Supreme Court Ruling on the Affordable Care Act
Background: Over the past few months we've been hearing a lot about the Supreme Court's decision on the constitutionality of the Affordable Care Act (ACA). The discussions began in late March when the Supreme Court heard arguments focused on whether the individual mandate and the expansion of Medicaid were constitutional. The mandate would force most Americans to have health insurance starting in 2014, or pay a penalty – a requirement that some felt was too big an extension of the federal government.
The mandate question also raised a separate issue for the Court: if the mandate was ruled unconstitutional, would other provisions of the ACA have to be struck down as well?
Ruling: On June 28, the Supreme Court voted 5-4 to uphold the individual mandate. The Court also found the Medicaid expansion constitutional, but specified some limitations. Chief Justice Roberts sided with the more liberal justices of the Court and voted to uphold the mandate, stating the law was “authorized by Congress's power to levy taxes,” as such the penalty for not purchasing insurance acted as a tax. In regards to Medicaid expansion, the majority of the Court held that it would be unconstitutional for the federal government to withhold all Medicaid funding from states that choose not to expand their Medicaid programs under the ACA. This means that States can choose not to comply with the new ACA requirements, while maintaining their current Medicaid funding. However, if a state chooses not to expand its program, that state will not have access to any of the new funding for Medicaid expansion that is made available under the law.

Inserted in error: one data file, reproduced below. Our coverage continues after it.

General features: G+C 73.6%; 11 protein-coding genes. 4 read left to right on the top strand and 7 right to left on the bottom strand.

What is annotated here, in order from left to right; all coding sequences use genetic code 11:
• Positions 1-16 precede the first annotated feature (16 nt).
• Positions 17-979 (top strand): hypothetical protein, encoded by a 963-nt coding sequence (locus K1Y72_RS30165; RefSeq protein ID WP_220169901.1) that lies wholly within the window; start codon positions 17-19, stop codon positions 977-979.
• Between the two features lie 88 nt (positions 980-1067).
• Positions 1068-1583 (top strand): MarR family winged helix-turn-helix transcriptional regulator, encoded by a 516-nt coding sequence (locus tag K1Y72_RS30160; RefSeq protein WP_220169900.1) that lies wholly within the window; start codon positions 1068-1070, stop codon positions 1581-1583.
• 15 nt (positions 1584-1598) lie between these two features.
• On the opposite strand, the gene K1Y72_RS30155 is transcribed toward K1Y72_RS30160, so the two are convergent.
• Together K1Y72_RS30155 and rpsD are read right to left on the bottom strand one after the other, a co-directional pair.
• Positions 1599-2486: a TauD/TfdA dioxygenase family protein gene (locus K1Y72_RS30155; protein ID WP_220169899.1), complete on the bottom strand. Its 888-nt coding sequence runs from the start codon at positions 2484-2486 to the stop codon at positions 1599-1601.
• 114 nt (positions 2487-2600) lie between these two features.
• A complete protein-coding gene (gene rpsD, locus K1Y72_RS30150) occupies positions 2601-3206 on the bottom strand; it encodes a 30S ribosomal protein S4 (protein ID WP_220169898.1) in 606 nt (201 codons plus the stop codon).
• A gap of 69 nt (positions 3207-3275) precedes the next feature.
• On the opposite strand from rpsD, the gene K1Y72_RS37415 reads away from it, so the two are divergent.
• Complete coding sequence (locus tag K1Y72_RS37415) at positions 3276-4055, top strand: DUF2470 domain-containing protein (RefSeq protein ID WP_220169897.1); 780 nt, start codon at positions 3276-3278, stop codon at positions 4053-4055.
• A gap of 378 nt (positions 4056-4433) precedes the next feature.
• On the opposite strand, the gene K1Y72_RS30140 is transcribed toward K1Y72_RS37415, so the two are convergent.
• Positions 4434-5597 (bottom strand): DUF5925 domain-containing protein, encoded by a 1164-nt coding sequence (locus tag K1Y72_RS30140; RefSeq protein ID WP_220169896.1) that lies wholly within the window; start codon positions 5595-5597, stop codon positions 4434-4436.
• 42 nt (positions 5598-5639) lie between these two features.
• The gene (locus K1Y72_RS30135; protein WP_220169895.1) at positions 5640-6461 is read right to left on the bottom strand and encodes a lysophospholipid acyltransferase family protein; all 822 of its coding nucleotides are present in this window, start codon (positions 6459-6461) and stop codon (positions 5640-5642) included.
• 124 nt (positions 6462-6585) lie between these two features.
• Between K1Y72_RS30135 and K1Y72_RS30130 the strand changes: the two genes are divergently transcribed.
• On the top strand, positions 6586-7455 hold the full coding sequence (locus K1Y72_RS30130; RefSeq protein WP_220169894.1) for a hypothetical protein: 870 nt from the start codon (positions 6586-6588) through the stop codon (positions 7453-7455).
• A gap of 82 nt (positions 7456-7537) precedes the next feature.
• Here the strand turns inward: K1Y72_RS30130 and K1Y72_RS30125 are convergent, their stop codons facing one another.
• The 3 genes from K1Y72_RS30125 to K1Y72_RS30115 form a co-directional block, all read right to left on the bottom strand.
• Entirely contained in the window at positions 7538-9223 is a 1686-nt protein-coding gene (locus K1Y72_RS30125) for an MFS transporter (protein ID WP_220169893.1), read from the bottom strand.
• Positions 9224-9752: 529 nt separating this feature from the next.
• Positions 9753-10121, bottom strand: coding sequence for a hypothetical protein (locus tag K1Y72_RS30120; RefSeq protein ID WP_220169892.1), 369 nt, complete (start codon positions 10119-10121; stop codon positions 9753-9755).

What it means for you: The decision to uphold the constitutionality of the health reform law ensures that people living with spinal cord injury and paralysis will continue to benefit from provisions of the ACA, including: coverage of pre-existing conditions, removal of lifetime and annual benefit caps, a recognition of essential benefit categories that improve the ability of people living with disabilities and chronic conditions to maintain and improve their functional ability, and an expansion of home and community based services through state Medicaid programs.
As the country moves forward towards full implementation of the Affordable Care Act, we will continue to update you on the law's impact on people living with spinal cord injury and paralysis, and will continue the important work of ensuring that the law's implementation takes into account the unique health care needs of our community.